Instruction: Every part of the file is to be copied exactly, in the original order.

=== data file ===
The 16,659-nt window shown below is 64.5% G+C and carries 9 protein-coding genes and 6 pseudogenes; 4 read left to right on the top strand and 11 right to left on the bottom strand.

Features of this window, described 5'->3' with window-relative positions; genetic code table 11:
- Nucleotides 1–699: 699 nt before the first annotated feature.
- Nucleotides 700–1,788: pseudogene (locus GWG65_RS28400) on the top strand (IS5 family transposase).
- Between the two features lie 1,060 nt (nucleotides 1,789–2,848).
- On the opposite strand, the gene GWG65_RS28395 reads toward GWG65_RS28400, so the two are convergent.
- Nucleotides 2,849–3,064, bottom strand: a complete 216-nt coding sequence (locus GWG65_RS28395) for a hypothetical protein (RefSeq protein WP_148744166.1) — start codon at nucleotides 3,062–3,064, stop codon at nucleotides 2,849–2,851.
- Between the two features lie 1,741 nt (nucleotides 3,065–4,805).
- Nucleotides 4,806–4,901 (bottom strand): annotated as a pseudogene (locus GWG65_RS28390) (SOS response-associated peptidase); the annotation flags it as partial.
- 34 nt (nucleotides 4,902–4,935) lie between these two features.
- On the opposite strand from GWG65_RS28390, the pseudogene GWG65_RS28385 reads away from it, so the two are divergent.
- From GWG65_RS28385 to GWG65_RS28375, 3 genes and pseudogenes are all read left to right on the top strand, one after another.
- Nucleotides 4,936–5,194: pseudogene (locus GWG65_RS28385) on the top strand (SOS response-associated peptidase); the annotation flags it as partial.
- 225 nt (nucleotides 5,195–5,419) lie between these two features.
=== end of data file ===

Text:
The 16,659-nt window shown below is 64.5% G+C and carries 9 protein-coding genes and 6 pseudogenes; 4 read left to right on the top strand and 11 right to left on the bottom strand.

Features of this window, described 5'->3' with window-relative positions; genetic code table 11:
- Nucleotides 1–699: 699 nt before the first annotated feature.
- Nucleotides 700–1,788: pseudogene (locus GWG65_RS28400) on the top strand (IS5 family transposase).
- Between the two features lie 1,060 nt (nucleotides 1,789–2,848).
- On the opposite strand, the gene GWG65_RS28395 reads toward GWG65_RS28400, so the two are convergent.
- Nucleotides 2,849–3,064, bottom strand: a complete 216-nt coding sequence (locus GWG65_RS28395) for a hypothetical protein (RefSeq protein WP_148744166.1) — start codon at nucleotides 3,062–3,064, stop codon at nucleotides 2,849–2,851.
- Between the two features lie 1,741 nt (nucleotides 3,065–4,805).
- Nucleotides 4,806–4,901 (bottom strand): annotated as a pseudogene (locus GWG65_RS28390) (SOS response-associated peptidase); the annotation flags it as partial.
- 34 nt (nucleotides 4,902–4,935) lie between these two features.
- On the opposite strand from GWG65_RS28390, the pseudogene GWG65_RS28385 reads away from it, so the two are divergent.
- From GWG65_RS28385 to GWG65_RS28375, 3 genes and pseudogenes are all read left to right on the top strand, one after another.
- Nucleotides 4,936–5,194: pseudogene (locus GWG65_RS28385) on the top strand (SOS response-associated peptidase); the annotation flags it as partial.
- 225 nt (nucleotides 5,195–5,419) lie between these two features.